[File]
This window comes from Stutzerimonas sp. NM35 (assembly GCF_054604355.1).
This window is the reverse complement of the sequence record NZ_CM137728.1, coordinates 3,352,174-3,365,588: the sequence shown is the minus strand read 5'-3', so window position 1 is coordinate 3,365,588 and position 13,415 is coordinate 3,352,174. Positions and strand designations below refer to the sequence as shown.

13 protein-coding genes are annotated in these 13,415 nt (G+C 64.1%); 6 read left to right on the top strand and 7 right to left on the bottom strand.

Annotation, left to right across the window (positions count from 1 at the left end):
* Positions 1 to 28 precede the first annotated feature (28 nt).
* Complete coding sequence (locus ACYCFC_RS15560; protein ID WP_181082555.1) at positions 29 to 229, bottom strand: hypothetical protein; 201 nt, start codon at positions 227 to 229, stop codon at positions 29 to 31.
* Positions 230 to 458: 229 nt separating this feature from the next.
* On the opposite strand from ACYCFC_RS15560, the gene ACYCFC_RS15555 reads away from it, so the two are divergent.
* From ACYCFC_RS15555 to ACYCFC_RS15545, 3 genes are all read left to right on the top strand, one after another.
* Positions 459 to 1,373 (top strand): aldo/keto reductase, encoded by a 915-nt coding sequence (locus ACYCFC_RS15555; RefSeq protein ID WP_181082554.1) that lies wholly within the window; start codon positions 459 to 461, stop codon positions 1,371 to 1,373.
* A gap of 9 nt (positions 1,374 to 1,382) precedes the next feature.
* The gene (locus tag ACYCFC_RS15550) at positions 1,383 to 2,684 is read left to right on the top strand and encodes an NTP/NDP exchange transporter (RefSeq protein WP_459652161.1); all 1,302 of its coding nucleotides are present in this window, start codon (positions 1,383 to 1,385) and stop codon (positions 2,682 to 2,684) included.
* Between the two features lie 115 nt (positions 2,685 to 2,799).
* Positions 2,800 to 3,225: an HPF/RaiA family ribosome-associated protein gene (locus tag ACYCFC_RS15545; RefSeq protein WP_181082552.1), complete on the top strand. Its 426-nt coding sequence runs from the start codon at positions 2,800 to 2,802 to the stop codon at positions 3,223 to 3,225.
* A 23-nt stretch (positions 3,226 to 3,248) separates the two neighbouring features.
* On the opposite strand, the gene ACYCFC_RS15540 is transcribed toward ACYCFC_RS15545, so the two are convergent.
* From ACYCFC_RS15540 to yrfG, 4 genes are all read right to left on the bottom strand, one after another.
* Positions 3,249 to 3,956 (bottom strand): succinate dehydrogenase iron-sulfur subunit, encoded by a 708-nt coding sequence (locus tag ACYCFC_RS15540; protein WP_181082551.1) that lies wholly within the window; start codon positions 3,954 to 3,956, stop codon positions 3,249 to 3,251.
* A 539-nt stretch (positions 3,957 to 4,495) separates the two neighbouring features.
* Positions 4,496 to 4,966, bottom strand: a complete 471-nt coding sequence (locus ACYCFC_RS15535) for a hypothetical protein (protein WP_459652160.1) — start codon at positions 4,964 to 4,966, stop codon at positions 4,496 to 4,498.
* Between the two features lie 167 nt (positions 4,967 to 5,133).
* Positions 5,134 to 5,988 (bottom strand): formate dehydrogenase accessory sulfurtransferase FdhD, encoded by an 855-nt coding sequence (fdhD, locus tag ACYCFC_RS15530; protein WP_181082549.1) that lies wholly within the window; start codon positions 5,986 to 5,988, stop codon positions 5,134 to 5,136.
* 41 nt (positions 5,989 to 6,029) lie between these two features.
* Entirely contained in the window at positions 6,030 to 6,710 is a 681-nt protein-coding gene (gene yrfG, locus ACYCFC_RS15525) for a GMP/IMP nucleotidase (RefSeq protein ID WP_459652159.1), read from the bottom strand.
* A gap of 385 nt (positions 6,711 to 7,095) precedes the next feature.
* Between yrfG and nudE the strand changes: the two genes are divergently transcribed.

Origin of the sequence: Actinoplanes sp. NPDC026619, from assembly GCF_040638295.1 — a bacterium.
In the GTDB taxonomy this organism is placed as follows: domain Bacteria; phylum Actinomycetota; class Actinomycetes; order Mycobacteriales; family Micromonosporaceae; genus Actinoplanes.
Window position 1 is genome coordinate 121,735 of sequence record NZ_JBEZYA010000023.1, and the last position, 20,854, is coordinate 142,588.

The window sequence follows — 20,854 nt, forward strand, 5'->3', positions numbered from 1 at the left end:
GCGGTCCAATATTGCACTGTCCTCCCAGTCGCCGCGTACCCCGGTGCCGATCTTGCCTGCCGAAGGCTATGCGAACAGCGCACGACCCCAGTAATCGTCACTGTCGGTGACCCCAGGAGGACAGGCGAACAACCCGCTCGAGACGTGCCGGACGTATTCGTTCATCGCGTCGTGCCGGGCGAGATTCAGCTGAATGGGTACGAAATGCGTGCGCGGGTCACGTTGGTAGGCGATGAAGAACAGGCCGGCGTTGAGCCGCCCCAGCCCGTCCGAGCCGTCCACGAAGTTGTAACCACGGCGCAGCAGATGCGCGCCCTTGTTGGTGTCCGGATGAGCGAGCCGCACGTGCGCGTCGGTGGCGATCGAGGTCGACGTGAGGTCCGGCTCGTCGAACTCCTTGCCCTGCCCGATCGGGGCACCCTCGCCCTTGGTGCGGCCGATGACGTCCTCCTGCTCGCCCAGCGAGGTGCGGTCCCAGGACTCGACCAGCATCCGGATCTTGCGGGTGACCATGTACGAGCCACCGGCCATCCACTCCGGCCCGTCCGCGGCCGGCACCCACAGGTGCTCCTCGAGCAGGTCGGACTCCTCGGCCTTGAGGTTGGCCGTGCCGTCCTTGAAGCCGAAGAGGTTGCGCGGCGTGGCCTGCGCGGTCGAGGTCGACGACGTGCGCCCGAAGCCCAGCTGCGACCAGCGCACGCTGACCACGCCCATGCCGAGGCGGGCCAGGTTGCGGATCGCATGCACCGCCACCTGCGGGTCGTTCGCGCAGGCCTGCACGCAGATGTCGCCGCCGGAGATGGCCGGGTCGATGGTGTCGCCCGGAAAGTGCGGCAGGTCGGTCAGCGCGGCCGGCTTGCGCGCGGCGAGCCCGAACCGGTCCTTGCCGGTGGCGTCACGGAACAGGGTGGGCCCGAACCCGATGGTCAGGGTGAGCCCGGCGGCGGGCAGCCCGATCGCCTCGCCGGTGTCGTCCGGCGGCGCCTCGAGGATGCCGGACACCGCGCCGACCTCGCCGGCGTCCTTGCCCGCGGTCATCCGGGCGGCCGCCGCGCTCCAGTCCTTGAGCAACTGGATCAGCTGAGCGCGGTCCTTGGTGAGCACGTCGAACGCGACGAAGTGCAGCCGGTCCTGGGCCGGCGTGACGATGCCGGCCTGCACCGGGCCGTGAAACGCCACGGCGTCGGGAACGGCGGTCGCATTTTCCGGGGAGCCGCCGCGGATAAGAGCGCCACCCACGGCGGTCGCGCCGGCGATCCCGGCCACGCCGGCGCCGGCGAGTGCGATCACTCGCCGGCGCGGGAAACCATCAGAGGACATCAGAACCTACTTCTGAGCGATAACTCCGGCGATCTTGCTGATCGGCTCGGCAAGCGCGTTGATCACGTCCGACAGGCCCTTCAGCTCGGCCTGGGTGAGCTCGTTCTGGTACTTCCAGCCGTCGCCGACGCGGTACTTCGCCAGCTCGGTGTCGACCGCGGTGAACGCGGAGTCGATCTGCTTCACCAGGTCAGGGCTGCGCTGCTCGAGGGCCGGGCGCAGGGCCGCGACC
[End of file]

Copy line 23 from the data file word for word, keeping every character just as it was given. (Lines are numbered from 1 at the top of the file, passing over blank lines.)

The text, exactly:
* 41 nt (positions 5,989 to 6,029) lie between these two features.